You can still find window blinds in the building even though there is no harsh light. This is because daylight changes, and the blinds are needed for those periods when the light is glaring. In the future, task lights or table lamps will be distributed to everyone. That will ensure lights are only switched on for individual needs.
“When you are more than 50 years old, your eyes need 30% more light,” said Reimann. “Right now, that person would switch on the light and everyone else also gets the light. That is of course a waste of energy. Once we distribute the task lights, only that person would switch on his or her task light.”
The design of the building calls for a large void in its middle to allow daylight to filter in. Some might see that as space wastage but not Reimann. “Well, many buildings have central atriums, so I don’t think you can consider it wasted space. Just think of shopping malls. They also have atriums even though in principle, it could have been expensive rental space. But buildings (or shopping malls) with a very deep floor plate lose their attractiveness, hence, the common use of a central atrium.
“In Denmark it is illegal to build work spaces without a certain amount of daylight. This means that most Malaysian buildings would be illegal in Denmark and would not get their building permit. I know that Malaysia does not yet have such a regulation, but perhaps it will be coming. People simply feel much better when they are in visual contact with the outside.”
But even with all these energy-saving and green features, one thing is still needed to ensure optimum performance – people’s habits and attitudes. Malaysians in general seem averse to any sunlight and would pull down the blinds in a second.
Md Yuha Ismail, head of promotion and communication in the Energy Commission, said the staff had been prepared for their new experience even before they moved to the building in June last year.
“We had a series of talks and we even brought them to this building just to have them experience it beforehand. Even now, we encourage them to not use the lifts but the stairs instead. It is an ongoing process. And it’s been good, because we achieved an energy index of 72kWh/m2 per year, when our initial target was 85.”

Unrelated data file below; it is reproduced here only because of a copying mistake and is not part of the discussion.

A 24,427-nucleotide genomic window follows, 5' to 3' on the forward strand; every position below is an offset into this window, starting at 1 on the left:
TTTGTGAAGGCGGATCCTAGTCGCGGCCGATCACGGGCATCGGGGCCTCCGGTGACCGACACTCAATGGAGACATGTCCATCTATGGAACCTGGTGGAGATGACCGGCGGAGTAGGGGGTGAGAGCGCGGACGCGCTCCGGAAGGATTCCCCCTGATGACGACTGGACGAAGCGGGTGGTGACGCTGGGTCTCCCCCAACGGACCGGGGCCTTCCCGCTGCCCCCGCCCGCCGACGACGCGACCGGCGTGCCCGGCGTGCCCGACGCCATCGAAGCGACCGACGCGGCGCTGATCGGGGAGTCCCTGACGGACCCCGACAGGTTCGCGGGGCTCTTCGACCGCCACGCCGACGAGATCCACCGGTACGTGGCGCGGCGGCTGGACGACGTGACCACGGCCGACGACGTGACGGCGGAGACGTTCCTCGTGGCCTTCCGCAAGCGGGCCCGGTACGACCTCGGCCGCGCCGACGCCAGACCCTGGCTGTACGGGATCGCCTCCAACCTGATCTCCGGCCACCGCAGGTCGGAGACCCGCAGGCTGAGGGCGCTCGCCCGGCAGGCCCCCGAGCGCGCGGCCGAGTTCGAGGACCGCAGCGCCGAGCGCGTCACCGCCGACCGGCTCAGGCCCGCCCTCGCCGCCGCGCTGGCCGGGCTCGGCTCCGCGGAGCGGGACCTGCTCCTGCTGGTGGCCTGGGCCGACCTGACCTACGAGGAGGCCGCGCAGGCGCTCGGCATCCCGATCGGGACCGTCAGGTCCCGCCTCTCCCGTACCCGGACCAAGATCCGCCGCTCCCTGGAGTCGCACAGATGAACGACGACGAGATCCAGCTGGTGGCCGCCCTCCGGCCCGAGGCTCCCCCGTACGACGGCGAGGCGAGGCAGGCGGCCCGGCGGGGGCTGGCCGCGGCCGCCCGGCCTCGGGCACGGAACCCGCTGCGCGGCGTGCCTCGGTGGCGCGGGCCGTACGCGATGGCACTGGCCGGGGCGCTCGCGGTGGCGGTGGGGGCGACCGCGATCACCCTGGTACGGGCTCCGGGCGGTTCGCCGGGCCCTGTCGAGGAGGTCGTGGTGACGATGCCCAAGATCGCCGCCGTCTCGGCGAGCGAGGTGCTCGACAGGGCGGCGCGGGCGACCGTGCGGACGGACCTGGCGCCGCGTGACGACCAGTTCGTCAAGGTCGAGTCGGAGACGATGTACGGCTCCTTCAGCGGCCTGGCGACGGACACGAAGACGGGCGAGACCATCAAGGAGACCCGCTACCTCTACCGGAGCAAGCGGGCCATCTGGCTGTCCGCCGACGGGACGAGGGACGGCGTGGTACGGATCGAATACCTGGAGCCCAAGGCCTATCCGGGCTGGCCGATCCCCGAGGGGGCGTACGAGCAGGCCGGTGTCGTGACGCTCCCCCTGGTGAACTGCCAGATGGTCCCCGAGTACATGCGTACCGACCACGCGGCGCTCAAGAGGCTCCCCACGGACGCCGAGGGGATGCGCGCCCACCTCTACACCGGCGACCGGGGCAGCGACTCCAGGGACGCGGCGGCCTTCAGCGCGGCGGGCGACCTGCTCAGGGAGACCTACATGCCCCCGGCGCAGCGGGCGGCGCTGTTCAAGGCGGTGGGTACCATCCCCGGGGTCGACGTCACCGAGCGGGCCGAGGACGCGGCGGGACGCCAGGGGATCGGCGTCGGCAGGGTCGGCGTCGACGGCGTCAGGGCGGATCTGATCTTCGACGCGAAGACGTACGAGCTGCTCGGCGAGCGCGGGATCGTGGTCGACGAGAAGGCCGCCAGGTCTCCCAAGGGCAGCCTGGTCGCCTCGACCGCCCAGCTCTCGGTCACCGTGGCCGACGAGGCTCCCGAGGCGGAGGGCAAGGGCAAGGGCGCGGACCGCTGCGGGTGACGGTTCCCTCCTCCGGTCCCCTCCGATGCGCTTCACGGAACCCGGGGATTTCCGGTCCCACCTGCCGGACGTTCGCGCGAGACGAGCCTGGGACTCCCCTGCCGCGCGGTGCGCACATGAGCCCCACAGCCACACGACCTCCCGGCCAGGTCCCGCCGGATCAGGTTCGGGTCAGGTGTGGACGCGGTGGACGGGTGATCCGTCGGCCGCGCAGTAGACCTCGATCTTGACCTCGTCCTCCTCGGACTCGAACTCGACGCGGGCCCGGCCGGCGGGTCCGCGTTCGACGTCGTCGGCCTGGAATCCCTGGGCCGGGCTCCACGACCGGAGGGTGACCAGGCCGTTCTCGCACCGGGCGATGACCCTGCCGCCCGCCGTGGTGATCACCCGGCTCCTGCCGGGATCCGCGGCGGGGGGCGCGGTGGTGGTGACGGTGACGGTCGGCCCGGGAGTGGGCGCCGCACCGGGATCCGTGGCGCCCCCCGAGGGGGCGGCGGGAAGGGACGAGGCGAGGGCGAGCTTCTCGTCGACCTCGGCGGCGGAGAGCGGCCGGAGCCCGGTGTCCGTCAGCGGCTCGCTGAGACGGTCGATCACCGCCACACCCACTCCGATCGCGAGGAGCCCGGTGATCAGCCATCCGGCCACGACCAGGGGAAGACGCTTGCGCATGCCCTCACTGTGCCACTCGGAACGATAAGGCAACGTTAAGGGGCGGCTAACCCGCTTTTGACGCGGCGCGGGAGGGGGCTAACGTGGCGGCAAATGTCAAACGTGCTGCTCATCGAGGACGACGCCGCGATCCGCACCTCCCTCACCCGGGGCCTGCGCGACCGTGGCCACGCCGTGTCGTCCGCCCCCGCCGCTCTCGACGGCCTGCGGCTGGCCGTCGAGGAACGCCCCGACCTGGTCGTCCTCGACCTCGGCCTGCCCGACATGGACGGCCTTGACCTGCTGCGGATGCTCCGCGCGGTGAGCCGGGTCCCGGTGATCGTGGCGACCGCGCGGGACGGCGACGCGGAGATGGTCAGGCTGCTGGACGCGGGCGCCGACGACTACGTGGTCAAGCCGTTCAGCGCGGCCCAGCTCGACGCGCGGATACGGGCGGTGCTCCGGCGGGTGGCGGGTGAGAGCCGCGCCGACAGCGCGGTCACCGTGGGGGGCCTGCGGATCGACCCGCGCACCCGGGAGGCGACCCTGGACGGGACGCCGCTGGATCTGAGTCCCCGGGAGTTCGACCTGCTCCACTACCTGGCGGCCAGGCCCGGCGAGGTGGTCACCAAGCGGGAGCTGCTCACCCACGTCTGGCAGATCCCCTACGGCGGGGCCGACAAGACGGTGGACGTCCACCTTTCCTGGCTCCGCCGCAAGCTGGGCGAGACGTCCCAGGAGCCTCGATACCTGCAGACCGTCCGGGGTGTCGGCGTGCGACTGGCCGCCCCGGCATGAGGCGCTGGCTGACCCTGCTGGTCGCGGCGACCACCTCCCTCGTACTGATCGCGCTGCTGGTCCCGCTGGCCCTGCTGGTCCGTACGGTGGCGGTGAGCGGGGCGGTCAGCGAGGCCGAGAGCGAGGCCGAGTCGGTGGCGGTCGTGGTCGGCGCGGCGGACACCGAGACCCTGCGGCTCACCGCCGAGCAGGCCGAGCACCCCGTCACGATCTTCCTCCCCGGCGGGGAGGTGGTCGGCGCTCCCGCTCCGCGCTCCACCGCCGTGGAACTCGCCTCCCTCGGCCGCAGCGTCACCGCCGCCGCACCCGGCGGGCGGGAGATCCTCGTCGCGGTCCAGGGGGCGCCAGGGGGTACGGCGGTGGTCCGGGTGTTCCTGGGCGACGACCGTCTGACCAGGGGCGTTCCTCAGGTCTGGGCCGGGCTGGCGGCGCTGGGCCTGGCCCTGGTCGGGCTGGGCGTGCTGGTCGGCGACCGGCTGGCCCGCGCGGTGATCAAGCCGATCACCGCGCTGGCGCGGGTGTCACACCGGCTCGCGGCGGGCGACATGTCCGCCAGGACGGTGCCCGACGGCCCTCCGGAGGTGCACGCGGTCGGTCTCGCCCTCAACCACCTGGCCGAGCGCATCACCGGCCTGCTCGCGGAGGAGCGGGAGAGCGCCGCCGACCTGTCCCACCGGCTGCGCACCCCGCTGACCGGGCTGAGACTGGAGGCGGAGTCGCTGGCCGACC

There are regular talks on sustainability by experts for the staff.
“We want our staff to be proud of this building, so that they can become our little ambassadors and share their experiences with others,” said Md Yuha.
View the Diamond Building at www.youtube.com/watch?v=3H_sXCtDayc
> Savings of RM1mil annually in operating costs – about RM950,000 from energy efficiency and RM45,000 from solar power generation.
> Reduced carbon dioxide emissions of 1,400 tonnes per year, akin to taking 700 cars off the road. (Assuming each car has travelled 12,000km.)
> Building energy index of 65kWh/m2 per year (without photovoltaics) and 56kWh/m2 per year (with photovoltaics). The index is the annual amount of electricity used per square metre of a building.
> Photovoltaic cells installed: 71.4kWp, which yields about 1,400kWh/m2 a year.
> Energy savings of 53% to 61% in overall electricity usage, including lighting and computers, and 34% in cooling.
> Lighting savings of 77% compared to the Green Mark base, but is expected to increase once task lights are distributed. The Green Mark base uses a reference building which is representative of buildings in the country.
> The eco-friendly measures cost RM3.4mil – about 6% of the total construction cost. The estimated payback time is three-and-a-half years.